The morning was gray and gloomy.
So was Gus Wilson's mood. He had awakened with an uneasy feeling that
there was something important but unpleasant that he must attend to today.
He tried to shake off the feeling but it returned with a nagging
By the time he reached the Model Garage,
Gus had a first-class grouch stewing. He snapped a blunt reply to Stan
Hick's cheerful greeting and he cut Greg Jones short when the grease monkey
began to tell him about last night's basketball game.
Stan and Greg swapped surprised glances
and shut up. They spoke to their usually good-natured boss only when
it was absolutely necessary. Then they used an icy politeness that was
disconcerting to Gus. Before ten o'clock, Stan and Greg had succeeded
in making Gus feel like a heel.
As a result, he had worked up a good head
of steam when his partner, Joe Clark, stepped out of the office a little
while later. Joe was looking at a sheaf of papers he carried and
didn't notice the blunt greeting Gus gave him.
"We'd better get this fixed up right
now," Joe said, tapping the papers with his pen.
"I haven't time to fool around with a lot
of your darn figures today," Gus growled. Even in his usual good
humor, Gus detests paper work. "Can't you see I'm busy?" he went on.
"Shop full of cars and they're all rush
jobs - according to the owners."
"But.. "Joe began.
"I don't care what it is, "Gus cut in.
"Whatever you've got, it'll have to wait until tomorrow - as far as I'm
"Tomorrow'll be too late," his partner
snapped, getting his hackles up.
Gus mumbled something that Joe couldn't
make out and went on pulling the chain hoist.
Joe watched him for half a minute and
then grinned sourly.
"All right, if that's the way you feel
"That's the way I feel abut it," Gus
Joe spun his heel and marched back into
the office, his back as stiff as a ramrod.
From that point on things got worse.
The day dragged along slowly and gloomily. One thing after another
went wrong. By lunch time, Stan and Greg knew it was his fault but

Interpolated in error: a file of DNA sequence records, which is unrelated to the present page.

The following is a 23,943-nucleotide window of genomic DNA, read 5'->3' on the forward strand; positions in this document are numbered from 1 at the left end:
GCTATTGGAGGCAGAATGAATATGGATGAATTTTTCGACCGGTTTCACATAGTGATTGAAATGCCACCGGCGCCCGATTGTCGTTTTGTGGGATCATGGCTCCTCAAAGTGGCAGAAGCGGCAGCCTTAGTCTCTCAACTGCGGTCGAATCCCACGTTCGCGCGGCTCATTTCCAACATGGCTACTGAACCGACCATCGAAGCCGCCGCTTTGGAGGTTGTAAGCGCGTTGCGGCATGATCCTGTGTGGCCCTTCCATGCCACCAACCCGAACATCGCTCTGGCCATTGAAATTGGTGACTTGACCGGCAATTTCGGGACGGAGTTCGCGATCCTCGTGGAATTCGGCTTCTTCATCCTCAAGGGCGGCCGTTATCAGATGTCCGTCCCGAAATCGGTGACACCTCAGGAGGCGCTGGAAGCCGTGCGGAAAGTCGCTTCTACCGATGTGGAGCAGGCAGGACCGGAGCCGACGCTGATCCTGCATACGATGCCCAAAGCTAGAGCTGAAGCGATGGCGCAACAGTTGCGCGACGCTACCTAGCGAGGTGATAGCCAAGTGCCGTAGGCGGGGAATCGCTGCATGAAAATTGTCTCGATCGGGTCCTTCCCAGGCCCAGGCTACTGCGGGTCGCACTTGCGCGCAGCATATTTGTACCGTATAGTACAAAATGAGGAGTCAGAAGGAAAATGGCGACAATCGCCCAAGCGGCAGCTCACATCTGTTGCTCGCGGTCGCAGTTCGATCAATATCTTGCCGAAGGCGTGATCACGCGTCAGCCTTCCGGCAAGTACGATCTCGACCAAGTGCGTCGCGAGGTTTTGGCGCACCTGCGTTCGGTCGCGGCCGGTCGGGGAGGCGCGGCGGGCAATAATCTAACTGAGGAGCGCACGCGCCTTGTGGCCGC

somehow he couldn't bring himself to make the friendly overtures he knew
would break the tension.
Still burrowing in the back of his mind
was the consciousness of something that had to be done today, hut he
couldn't bring it to the surface. Every now and then he'd stop his
work and try to concentrate on remembering it.
About four o'clock a horn blared outside,
Greg pushed the door aside and an old sedan rolled into the shop. A
fat man stepped out of it and began talking before he had both feet on the
"After I been driving this bus for nearly
ten years, all of a sudden she turns into an oil hog," he complained.
"I put in a quart and the next thing I
know it's all gone. Where or how, I don't know, but I'm fed up with
always buying oil."
"I'll take a look," Gus said. There's
nothing that Gus enjoys more than a trouble hunt so he perked up a bit.
"Ever notice any oil under your car after it's been parked - say overnight?"
"Not a drop," the owner told him.
"I lose the oil on the road but I don't know how, had a complete motor
overhaul not long ago. The garage charged me plenty but they swore the car
would be as good as new. It was after that she started eating oil."
How Many Ways Can You Lose Oil?
"Stan," Gus called, "come here and give
me a hand, will you?"
"What's up, boss?" Stan asked as he came
from the rear of the shop.
"Got another of those tricky oil leaks to
find," Gus explained as he raised the hood. "Trot around back and see
if the tailpipe is oily."
"What's that got to do with it?" the fat man asked.
"The blow-by past the piston rings and
valve guides can push oil out of the crankcase," Gus told him, "and it will
show up as an oil film in the end of the tailpipe."
"No oil back there," Stan reported.
"Well," Gus sighed, "we've got to do some
Evidence suggested that the main-bearing
seals were tight. So were the cap screws holding the oil pan.
All visible gaskets seemed okay, Gus turned to the clutch housing.
"How could that have anything to do with
it?" Stan asked. He'd almost forgotten the earlier unpleasantness.
"If the breather holes in the clutch
housing are clogged with mud or grease," Gus answered, "that might cause the
clutch assembly to suck oil. But this is okay."
"I didn't know there were so many ways of
losing oil," the fat man said.
"There are dozens of ways, "Gus said,
"and some of them are very tough to find."
"How about that one we had last week?"
Stan put in. "The breather pipe."
"Yeah," Gus said, "that was a real tough
one. We had to work the paper dodge on it."
"What's this business about the breather
pipe and the paper dodge?" the man wanted to know.
"Well," Gus begin, "that car had been
losing oil too. I tried every test I knew to find the leak in the
shop, but no soap. So we tied a big sheet of heavy wrapping paper
under the engine and took the car on a road test. When you come back from a
test like that and find oil spots on the paper, you usually can tell where
the leak is."
"Yeah?" said the fat man.
"Sure," said Gus. "Just untie the
paper and hold it over the engine in the same relative position. Then